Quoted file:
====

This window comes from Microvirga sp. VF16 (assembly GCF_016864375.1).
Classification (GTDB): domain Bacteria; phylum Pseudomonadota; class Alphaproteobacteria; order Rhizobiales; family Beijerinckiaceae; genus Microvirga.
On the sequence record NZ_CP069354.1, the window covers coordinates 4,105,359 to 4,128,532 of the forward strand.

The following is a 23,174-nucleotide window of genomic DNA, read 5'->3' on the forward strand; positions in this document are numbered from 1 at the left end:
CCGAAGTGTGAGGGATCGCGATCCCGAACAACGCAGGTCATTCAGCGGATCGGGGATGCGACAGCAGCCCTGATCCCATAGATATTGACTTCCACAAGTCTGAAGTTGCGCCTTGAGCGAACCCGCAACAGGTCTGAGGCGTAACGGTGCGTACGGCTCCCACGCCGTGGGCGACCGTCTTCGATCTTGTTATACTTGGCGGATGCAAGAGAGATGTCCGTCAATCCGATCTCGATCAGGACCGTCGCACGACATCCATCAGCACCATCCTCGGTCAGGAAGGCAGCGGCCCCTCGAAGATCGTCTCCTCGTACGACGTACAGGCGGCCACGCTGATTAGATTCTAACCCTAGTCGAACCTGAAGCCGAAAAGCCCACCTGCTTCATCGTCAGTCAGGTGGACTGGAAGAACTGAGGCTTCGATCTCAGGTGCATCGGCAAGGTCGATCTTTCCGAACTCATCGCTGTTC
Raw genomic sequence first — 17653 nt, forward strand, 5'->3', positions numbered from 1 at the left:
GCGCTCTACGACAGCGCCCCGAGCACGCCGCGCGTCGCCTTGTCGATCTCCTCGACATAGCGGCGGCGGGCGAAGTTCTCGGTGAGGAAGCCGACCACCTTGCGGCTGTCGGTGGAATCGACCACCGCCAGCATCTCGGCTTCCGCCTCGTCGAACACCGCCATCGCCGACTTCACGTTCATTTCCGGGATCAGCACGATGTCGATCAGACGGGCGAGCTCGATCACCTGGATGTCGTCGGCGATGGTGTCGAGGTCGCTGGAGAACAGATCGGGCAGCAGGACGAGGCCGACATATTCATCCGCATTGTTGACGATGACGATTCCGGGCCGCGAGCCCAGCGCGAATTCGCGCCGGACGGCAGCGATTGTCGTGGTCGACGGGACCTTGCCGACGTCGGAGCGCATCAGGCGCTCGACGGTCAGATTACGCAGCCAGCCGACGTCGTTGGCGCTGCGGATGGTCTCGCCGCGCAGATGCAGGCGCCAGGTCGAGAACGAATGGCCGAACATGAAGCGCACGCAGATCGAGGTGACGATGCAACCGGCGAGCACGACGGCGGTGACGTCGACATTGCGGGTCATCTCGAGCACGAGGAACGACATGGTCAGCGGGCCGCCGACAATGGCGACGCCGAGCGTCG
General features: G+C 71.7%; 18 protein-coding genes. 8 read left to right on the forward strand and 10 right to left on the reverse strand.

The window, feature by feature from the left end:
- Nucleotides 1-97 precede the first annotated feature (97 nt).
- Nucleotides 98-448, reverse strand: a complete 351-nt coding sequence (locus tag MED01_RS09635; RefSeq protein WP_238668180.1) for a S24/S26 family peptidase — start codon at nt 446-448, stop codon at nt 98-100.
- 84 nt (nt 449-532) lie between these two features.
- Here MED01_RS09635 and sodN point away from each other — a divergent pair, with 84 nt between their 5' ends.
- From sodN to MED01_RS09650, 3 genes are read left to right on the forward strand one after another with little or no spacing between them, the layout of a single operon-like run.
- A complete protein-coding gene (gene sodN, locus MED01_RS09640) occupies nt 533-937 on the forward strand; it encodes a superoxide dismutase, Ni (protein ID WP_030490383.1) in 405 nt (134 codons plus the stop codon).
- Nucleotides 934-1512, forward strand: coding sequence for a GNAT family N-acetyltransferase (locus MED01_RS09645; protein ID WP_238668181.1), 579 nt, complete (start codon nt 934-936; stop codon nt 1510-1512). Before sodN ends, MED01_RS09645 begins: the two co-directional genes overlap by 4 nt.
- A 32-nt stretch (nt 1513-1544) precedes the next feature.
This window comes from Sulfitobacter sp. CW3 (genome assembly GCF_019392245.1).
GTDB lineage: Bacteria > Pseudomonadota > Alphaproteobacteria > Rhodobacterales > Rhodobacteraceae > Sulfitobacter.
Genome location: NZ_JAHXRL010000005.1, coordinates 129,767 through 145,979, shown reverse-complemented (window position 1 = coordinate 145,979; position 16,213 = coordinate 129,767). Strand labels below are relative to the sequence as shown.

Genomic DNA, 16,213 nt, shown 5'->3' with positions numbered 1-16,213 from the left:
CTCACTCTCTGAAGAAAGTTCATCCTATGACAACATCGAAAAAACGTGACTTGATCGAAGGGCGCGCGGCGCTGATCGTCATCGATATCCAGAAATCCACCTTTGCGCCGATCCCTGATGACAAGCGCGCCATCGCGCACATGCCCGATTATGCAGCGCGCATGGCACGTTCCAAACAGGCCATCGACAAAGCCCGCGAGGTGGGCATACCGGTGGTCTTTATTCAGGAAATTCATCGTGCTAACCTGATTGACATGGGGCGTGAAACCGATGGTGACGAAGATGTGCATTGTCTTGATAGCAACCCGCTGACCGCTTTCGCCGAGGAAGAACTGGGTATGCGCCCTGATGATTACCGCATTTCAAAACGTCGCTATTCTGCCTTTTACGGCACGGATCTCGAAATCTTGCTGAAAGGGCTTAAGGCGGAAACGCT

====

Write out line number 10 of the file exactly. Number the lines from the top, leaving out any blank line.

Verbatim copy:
- Nucleotides 1-97 precede the first annotated feature (97 nt).